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Egan: Carrying the weight of sexual assault

BY ALEXANDRA EGAN | SEPTEMBER 12, 2014 5:00 AM

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Universities are large places in which a lot happens in one day. Some of these things don’t require attention, but others fail to receive the attention they deserve.

On the first day of her sophomore year, Columbia student Emma Sulkowicz was raped in her dorm room by a fellow student. But when this young woman reported the incident to her university’s disciplinary board, she was dismissed quickly despite two students reporting assault by the same attacker. The board failed to address the growing problem on its campus or help the victims, and the student responsible for this heinous crime was allowed to continue his education at Columbia.

But after two years of injustice, the brave young woman who reported the crime years ago has decided to take action. Sulkowicz, now a senior, has started this academic year with a performance-art-style protest she is calling “Mattress Performance” or “Carry That Weight.” She carries a twin-sized mattress with her across the New York City campus to every class she attends, and she has no intention of leaving the mattress behind until she no longer must attend school with her rapist. This protest is a way for her to convey exactly how the assault affected her.

Her protest-performance has brought a lot of attention to Columbia, attention I am sure university officials did not foresee. Sulkowicz’s strength in speaking out for herself and her fellow women is an inspiration to all victims across the nation. She is sending the message that no victim needs to stand by while her or his attacker is allowed to continue without punishment. Sulkowicz, along with her mattress, is determined to make her university understand all that it did wrong when handling her case and the cases of the other two women.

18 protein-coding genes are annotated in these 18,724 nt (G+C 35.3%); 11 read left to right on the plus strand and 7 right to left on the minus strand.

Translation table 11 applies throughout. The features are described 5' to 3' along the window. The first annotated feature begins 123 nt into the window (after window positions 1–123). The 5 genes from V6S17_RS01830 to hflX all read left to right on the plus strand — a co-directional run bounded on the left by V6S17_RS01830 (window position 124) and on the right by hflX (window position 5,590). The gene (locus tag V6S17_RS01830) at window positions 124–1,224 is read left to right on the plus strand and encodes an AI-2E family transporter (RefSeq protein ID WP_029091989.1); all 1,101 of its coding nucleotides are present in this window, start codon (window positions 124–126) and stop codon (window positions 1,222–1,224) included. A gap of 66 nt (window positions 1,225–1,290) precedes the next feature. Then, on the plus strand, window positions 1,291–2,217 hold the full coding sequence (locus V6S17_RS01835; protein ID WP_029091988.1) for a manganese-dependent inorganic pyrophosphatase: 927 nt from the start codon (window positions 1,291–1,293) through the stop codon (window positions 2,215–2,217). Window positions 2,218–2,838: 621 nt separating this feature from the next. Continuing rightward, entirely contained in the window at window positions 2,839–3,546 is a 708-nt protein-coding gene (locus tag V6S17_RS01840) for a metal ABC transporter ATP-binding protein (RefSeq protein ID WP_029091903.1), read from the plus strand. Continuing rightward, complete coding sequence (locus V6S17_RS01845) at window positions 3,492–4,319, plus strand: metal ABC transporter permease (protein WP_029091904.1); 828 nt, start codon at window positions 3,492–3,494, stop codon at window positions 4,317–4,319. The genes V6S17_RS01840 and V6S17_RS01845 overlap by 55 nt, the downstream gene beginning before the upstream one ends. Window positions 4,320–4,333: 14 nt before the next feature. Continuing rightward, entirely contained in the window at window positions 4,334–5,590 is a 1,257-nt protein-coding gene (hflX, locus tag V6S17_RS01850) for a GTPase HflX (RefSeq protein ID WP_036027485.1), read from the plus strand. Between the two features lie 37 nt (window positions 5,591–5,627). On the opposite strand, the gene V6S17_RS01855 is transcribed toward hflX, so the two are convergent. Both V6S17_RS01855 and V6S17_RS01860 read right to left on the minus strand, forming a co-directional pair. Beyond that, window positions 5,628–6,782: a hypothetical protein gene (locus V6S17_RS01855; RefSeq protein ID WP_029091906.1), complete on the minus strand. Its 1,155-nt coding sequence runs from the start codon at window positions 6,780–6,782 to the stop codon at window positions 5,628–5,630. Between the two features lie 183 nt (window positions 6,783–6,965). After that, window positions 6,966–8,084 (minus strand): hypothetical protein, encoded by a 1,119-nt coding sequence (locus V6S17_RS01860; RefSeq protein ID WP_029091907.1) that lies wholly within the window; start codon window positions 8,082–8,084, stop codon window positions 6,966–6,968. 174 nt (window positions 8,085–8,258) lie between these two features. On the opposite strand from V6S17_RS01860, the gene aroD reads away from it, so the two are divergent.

For Sulkowicz to have the courage to report the assault two years ago, as many victims do not, was a feat itself. And now, this protest is a real testament to her strength and her belief in her safety and that of all the women attending school with her. She has recognized what happened to her as a worldwide cultural problem that we need to address, even if it is just one student at a time.

I support her fully and unwaveringly in her protest and hope (just as she does) that this will change the way universities all over the country handle sexual assault. No university will tell you rape and sexual assault are OK, but it will fall silent when the problem arises, and that is just as bad. But if every person can feel the weight of what happened to Sulkowicz, we may be able to change the way we view sexual assault.


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